As I was lying on my bed one day, homesick (though to a much lesser extent than previously!), and reading the Letters of St. Therese, I felt inspired to offer one year of Masses in honour of St. Therese, her recently canonized parents, and her entire family. Immediately after making this intention and offering it to God and these holy souls, I felt inspired to  ask St. Therese and her siblings to adopt me as their little brother. I also asked St. Louis and St. Zelie to adopt me as their son. Then I forgot about it.

‘Longing to Belong’

The following day, I was in the scriptorium/library, which is home to some 3000 books (a rough estimate). I didn’t have much time for reading, so I picked up a random book that caught my eye, and started flicking hastily through the pages. A certain picture stood out. It was a beautiful photo of St. Therese and her family (actually it was a collection of photos that were framed under the heading, ‘Le Martin Familie’ or something French like that). I thought nothing of it at the time.

It was only later than night that I recalled my prayer the previous day. Then I considered the likelihood of stumbling upon a picture of the Martin family… in a book about a Benedictine monk.

“They have adopted me!” I thought. Now, you might think I jumped the gun a bit; but I experienced an overwhelming sense of joy at what seemed to be an answer to prayer.

Then the thought occurred to me: “Why is there a picture of the Martin family in a book about a Benedictine monk? … I wonder if he asked the Martin sisters to adopt him?” I don’t know why, but I half-expected the this. I wanted to check the book to find the answer, but I had to wait another day.

Thursday came, and I entered the scriptorium, full of anticipation and curiosity. I picked up the book (‘Longing to Belong: The Life of Dom Mayeul De Caigny’), and this is what I read:

“It is interesting to note that Sr. Marie du Sacre Coeur [Marie Martin, sister of St. Therese] always addresses Dom Mayeul [born March 29 – the day I arrived at the monastery] as her “brother.” At some early date, Dom Mayeul had asked the Martin sisters if they would accept him as their ‘adopted brother.’ The Martin family consisted of five girls, but no boys. They seemed very happy to welcome Dom Mayeul into the family circle as a surrogate ‘brother.’ (p. 348)

Long story, short: I was thrilled!

[I also discovered, one week later, that the day I made that prayer was May 17, the 91st anniversary of the canonization of St. Therese. How this little one looks after me! I expect the same from my new little family, too!]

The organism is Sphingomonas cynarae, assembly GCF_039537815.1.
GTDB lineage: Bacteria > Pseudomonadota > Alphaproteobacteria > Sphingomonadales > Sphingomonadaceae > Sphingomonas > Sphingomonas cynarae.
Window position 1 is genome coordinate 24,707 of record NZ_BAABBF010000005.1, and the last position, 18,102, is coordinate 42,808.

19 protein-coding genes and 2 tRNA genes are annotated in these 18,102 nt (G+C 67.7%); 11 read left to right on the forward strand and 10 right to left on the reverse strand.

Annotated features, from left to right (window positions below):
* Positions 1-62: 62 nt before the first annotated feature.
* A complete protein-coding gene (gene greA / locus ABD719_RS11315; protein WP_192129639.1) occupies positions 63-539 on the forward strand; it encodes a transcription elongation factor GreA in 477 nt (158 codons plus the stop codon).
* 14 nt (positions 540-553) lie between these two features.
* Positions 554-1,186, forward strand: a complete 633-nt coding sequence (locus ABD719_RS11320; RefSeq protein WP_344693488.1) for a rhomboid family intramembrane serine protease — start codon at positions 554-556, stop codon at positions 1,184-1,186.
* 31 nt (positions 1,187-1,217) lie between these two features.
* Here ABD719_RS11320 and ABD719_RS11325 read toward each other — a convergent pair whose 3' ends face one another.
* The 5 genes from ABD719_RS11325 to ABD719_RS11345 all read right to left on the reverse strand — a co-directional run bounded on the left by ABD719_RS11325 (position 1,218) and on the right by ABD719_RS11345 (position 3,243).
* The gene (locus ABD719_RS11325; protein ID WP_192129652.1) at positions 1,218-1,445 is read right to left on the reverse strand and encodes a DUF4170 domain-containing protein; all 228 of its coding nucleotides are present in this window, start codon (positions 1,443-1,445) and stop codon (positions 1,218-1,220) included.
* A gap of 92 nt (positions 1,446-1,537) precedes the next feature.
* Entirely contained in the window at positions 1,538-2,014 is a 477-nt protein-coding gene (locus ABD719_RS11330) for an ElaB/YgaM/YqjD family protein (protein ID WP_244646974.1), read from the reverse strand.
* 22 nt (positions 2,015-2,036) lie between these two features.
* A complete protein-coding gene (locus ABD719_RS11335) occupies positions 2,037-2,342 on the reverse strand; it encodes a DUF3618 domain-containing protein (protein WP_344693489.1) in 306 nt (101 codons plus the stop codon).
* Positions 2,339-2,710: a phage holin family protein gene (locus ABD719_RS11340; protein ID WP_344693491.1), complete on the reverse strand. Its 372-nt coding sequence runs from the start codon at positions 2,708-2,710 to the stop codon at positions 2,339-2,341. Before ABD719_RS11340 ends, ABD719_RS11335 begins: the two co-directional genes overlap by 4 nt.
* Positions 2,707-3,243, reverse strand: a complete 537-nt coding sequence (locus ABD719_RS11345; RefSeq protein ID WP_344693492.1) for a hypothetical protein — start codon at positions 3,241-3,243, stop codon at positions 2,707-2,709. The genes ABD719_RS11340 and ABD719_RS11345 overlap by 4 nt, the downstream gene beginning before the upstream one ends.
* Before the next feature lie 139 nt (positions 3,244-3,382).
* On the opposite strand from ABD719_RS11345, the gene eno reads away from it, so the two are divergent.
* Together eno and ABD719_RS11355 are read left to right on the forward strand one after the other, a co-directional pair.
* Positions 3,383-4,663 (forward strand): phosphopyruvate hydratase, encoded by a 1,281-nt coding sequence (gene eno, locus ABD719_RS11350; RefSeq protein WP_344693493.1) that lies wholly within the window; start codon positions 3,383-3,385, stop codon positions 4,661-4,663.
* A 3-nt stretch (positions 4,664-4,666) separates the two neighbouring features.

That is all I have time for today!

+ Pax +

“Little Soul” Patron Saint for 2016 (“Jubilee of Mercy”)

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Soeur Gertrude-Marie (Sister Gertrude Mary) d. 1908 [This is a shot I took of the photo on her tomb in Angers, France, on December 26, 2015.]

(A quick word: I had an inspiring trip throughout Europe; I will write a little bit about it later. Thank you for your prayers!)

Patron Saint for 2016

Some of you will know of the holy tradition of choosing a patron saint for the year; perhaps some of you already have.

There is good reason to believe that we do not choose our “heavenly friends”; they choose us. This was the belief of Sr. Gertrude Mary, for example, and it is confirmed in the life of St. Faustina and many others.

The thought came to me recently to conduct a patron saint of the year selection of my own; but it will be somewhat unique. This patron saint program (if you could call it that) will include a selection OF “little souls” FOR “little souls.” In other words, the saints or holy souls that I will be choosing from will be little souls i.e. humble, childlike, confident souls…

We are all called to be “little  ones.” The saints are eager to help us; they want us to praise God with them, both here and hereafter. How eagerly must they desire to help us in this “Year of Mercy”, as proclaimed Providentially by Pope Francis I!

**How to Participate**

Simply leave your name (or initials, a pseudonym, or whatever you prefer) in the comments section, and I will announce the results tomorrow. You may leave several names if you wish to request a patron saint for several people.

I will pray very seriously before making these selections, which I will draw from a “hat.”

I encourage you to participate! The more, the merrier!

[Note: The “saints” that I will be choosing from are not necessarily canonized or Blessed etc. They have all been praised for their virtue, however, by many competent – and often holy – authorities. In no manner do I intend to undermine the authority and judgement of holy Mother Church.]

All you Saints and Angels, pray for us!

 

33 Church-approved Mystics

Below is a list of Church-approved mystics for your reading pleasure – and most importantly, for your spiritual edification.